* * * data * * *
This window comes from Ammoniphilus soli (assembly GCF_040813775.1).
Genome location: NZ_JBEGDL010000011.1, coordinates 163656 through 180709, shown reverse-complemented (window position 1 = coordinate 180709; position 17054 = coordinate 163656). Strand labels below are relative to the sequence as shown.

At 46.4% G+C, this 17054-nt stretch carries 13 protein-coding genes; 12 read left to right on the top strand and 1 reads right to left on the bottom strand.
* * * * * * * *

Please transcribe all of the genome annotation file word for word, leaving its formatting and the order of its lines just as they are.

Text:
This window comes from Ammoniphilus soli (assembly GCF_040813775.1).
Genome location: NZ_JBEGDL010000011.1, coordinates 163656 through 180709, shown reverse-complemented (window position 1 = coordinate 180709; position 17054 = coordinate 163656). Strand labels below are relative to the sequence as shown.

At 46.4% G+C, this 17054-nt stretch carries 13 protein-coding genes; 12 read left to right on the top strand and 1 reads right to left on the bottom strand.